There is a new project called Love To Read, whose main remit is to get people of all ages from all walks of life back into the habit of reading. There are many reasons why people have stopped reading, from busy lives to just plainly falling out of love with reeading. Have a look on the Love to Read website to find ways of getting back into a habit that once rediscovered can bring so much joy.
Ray Bradbury’s iconic novel, Fahrenheit 451 first came in to being when he was living in a cramped house with his wife and new born baby daughter, he desperately needed a ‘room of his own’ to write. it was around this time that he was walking through the University of California, he heard the sound of typing in the basement of the library. it was there he discovered a room filled with twelve typewriters that people could rent for ten cents for half an hour.
(Did you know that all fourteen of Brighton and Hove’s libraries offer use of computers for registered library uses, the first hour is free (2 hours free for people on certain benefits) and £1 per hour there after.
Bradbury’s book touchers on the dystopia themes that have been explored in many other mediums of this type, from George Orwell’s, 1984, Aldous Huxley, Brave New World and Suzanne Collins, Hunger Games. (all of which are availible from Brighton and hove Libraries.)
The title of Bradbury’s book, Fahrenheit 451, relates to the temperature at which paper burns and it is book burning that is at the centre of this tale. Set in the future, where houses are fireproof, firemen are employed to seek out and burn any books that are found. Bradbury looks back on past history of both governments and religious authorities who have exerted their power and created fear over others through burning books.
The authorities in Fahrenheit 451 believe that books are harmful as they would make people question their existence and purpose in the world that is controlled through a banal feed of television programmes in which residence are sent scripts so they can interact with the shows.
The main protagonist, Montag, a dedicated firman and destroyer of books, meets a young woman called Clarisse McClellan who unlike the other residents in her neighbourhood notices the natural things in life and finds beauty in them, from a dandelion in the grass to the rain on her face. Montag finds these qualities most strange as he has lived a life of not feeling or thinking for himself for so long.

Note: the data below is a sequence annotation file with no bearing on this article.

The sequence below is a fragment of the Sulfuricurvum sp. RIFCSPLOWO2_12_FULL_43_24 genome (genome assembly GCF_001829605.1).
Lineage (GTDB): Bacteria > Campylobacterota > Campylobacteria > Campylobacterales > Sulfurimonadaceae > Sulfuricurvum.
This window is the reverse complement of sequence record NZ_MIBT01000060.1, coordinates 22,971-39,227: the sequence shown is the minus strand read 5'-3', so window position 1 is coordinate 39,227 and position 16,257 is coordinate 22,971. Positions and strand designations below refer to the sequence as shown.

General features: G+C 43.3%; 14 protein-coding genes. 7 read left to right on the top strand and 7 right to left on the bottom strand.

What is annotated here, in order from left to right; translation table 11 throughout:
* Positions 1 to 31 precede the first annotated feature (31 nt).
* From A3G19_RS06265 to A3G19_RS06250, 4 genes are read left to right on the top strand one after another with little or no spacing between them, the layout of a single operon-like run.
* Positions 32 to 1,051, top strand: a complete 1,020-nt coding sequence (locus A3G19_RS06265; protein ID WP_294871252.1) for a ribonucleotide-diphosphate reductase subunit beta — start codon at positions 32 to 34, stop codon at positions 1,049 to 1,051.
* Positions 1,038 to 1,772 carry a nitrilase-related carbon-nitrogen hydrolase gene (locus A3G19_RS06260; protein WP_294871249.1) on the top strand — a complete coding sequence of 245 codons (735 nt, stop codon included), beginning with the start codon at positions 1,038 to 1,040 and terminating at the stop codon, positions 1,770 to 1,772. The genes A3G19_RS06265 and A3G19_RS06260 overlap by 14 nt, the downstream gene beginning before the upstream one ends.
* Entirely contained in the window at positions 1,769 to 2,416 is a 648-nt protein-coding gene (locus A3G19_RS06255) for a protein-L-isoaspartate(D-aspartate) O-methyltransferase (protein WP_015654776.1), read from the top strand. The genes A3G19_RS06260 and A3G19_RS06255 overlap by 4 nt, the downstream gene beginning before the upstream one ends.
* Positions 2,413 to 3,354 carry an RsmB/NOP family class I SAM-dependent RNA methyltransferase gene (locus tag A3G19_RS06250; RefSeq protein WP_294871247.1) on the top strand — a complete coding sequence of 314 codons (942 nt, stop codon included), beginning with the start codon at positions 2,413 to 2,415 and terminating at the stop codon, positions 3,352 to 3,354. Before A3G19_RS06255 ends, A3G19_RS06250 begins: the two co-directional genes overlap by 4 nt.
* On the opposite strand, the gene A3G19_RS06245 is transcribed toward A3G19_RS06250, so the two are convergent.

It is through his further encounters with Clarisse that he begins to question why he destroys books. His motives are shaken further when he, along with his team of firemen raid a house (neighbours are encouraged to inform the authorities if they suspect their neighbours are hoarding books). This is a direct echo of the Bradbury’s concerns he had of Republican U.S. Senator, Joseph McCarthy and his drive to encourage anyone to expose people deemed to be Communists.
On his latest mission, Montag is horrified to find that the person accused of hoarding books has not been arrested and taken to the local asylum. As the books rain down on her and are soaked in kerosene, the woman takes out a box of matches. in the mids of everyones panic, Montag steals one of her books and hides it in his jacket then runs as the woman commits suicide, setting fire to her belovered books as well as herself.
From here on in Montag’s eyes are forced open as he fights everything he had held as true and seeks out others who find passion beyond the mundane in books.
I would highly recommend this book for people who like sci-fi/dystopia novels and for those who have never given this genre a go before. The realism of the settings allow the reader to enter the world of Fahrenheit 451 with ease but will leave them wanting to explore many of the other brilliant novels by Bradbury.
For more infomation about the Love to Read project and how to get invloved please follow this link